Saturday, February 11, 2006

Blogs that are Ads?

Today, I have two things for the discerning reader. I think I'm going to talk about BzzAgent first. That's a company that brought in a blogger to sit in their office and make posts about their day-to-day life. I was reading through it, and it set off my bullshit-o-meter. That made me a bit curious, because it was written in such a friendly and personal way. So I looked into it. Why did it make me go "bleah"?

Does it set off your "I'm a corporate puppet" sensors?

The funny thing is, it's not corporate-feeling on the surface. I'm pretty sure that Butman (what a great name) isn't sitting in a board room getting his posts dictated and neutered by a group of old white guys. Despite this, it still feels like corporate sleaze to me. Would you like to know why?

Because it orbits the company without actually looking at it in any meaningful way.

It's like a fan of Gaiman starting up a blog which goes something like, "Today he had a bagel for breakfast. I wondered why he didn't have to speak to the cashier, only to realize that it was his usual - the communication long established from dozens or even hundreds of visits to that very bagel shop. The sense of history nearly overwhelmed me." (This is made worse because, to finish the analogy, the blogger has to be on Gaiman's payroll. I'm hoping, of course, that Gaiman wouldn't ever be so stupid.)

It's possible, perhaps even likely, that I'm over-sensitive on this matter. But if you read his posts, the language is carefully chosen to try and make you like the company - to make the company into a living organism. However, he doesn't talk about what the company is actually doing. He doesn't talk about the actual people working for the company. He doesn't talk about specifics.

For example:

"During a discussion this afternoon, a member of the team called it, “my game”. This type of response isn’t to be unexpected - a new idea like this causes a lot of fear and frustration and with so much other - seemingly more important - things to worry about every day, this only elevates and heightens personal attacks."

Please note the corporate flavor. No names. Nothing aggressive. A very passive, cover-my-ass, we're all good here response... combined with an undercurrent of contempt for the nameless little shmuck who doesn't understand the importance of my critical undertaking. It's the kind of response a human doesn't make unless he's serving a master. If you were trying to be honest and open about it, what would you say? I know what I would say: nothing. It's not worth putting on the blog. If forced, I might say:

"When we were talking about this blog, Joe called it 'my game'. I expected that, because a blog isn't related to their core duties - I'm just an added bit of chaos to the office environment."

No hiding who did it, no hiding your pretentions behind corporate speak (in fact, best not to have any pretentions at all, if you can manage it). No soft, wishy-washy anonymous language.

Even the less corporate-tasting posts, they always revolve around him. Whoa, bad choice. You aren't part of the company. You aren't doing anything useful. You're just watching. Don't talk about how YOU know this and YOU know that. Talk about how JOE does this and SUE does that.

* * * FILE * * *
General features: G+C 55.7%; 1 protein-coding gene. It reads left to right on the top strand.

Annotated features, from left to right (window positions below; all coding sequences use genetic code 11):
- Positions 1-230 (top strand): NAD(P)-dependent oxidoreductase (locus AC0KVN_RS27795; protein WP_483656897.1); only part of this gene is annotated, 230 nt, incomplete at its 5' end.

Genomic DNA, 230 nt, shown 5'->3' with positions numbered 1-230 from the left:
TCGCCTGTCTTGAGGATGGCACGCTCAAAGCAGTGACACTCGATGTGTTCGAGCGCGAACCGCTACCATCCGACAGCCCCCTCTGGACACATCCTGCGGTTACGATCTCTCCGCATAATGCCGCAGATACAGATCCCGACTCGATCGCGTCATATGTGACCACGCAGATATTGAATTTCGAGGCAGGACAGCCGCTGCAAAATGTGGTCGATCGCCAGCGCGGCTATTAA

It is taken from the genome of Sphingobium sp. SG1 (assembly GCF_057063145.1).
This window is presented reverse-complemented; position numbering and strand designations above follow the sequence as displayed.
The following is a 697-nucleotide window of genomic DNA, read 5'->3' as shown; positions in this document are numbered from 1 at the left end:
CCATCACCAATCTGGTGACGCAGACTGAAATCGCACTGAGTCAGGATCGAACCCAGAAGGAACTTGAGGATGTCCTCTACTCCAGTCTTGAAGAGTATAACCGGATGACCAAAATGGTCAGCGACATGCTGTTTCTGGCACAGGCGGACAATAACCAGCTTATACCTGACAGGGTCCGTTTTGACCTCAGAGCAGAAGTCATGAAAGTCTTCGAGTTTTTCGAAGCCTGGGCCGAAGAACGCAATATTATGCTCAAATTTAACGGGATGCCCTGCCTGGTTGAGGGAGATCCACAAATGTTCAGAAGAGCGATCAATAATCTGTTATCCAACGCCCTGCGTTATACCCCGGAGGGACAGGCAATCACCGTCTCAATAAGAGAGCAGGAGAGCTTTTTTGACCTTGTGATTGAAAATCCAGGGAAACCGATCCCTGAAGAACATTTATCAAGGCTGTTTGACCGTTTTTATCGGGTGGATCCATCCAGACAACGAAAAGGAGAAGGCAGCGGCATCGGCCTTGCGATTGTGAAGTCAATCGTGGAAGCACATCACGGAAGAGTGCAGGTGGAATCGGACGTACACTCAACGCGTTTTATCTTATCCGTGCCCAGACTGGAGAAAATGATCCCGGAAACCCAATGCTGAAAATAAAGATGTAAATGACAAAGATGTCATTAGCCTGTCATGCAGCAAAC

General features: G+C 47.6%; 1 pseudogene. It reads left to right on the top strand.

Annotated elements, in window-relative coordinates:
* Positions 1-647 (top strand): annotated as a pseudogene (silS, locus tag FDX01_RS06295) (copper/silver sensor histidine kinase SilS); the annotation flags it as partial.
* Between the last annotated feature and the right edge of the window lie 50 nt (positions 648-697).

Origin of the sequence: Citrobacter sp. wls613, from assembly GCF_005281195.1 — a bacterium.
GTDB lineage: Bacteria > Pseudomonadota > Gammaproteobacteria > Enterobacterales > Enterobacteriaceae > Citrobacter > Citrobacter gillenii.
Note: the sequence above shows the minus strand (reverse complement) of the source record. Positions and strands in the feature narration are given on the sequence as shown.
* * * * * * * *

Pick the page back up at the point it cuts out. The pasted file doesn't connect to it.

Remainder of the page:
Even if he did take the focus off himself, he would still be crippled by his "offend nobody" directive. I'm sure he got one, implicitly if nothing else. He carefully assigns only virtues to names. Problems stay anonymous, if they are mentioned at all. Well, how nice. And how biased and inhuman.

Can you trust a blog which is functionally a very cunning company advertisement? It might be interesting to see how the company grows, but done as softly and egocentrically as it is, I doubt it'll ever make me like the company.

Someday, he'll eventually start bringing in other people to talk about how the company functions. At least, I'll assume so, since he is obviously not an insider and probably has little knowledge of office management.

At that time the blog might gain some substance that doesn't taste quite so corporate. Alternately, he could carefully neuter it so it portrays the company in the "best possible light", IE the most unbelievable and fake light he can find.

I'm probably judging him too harshly. As I said, my "bullshit-o-meter" is a bit oversensitive. But I think the people who pointed out this link with glowing praise were simply too kind. I think it's a corporate ploy written by someone too self-absorbed to know how to do a documentary.

My suggestion for that kind of blog? Write it in terms of the other people there. Portray Joe as he really is, both good and bad points. Sue, too. Nobody is perfect, and the neutered portrayals are absurd and distancing. You want your audience to come right into the meat of the matter - that's where the heart is.

Unfortunately, the "offend nobody" dictum probably makes it impossible to say something like "Andrew is a brilliant ad man, but has trouble getting along with the editing staff because he's poor with the layout software".

That's why I don't think "corporate blogging" will ever really work out. It can't be trusted.

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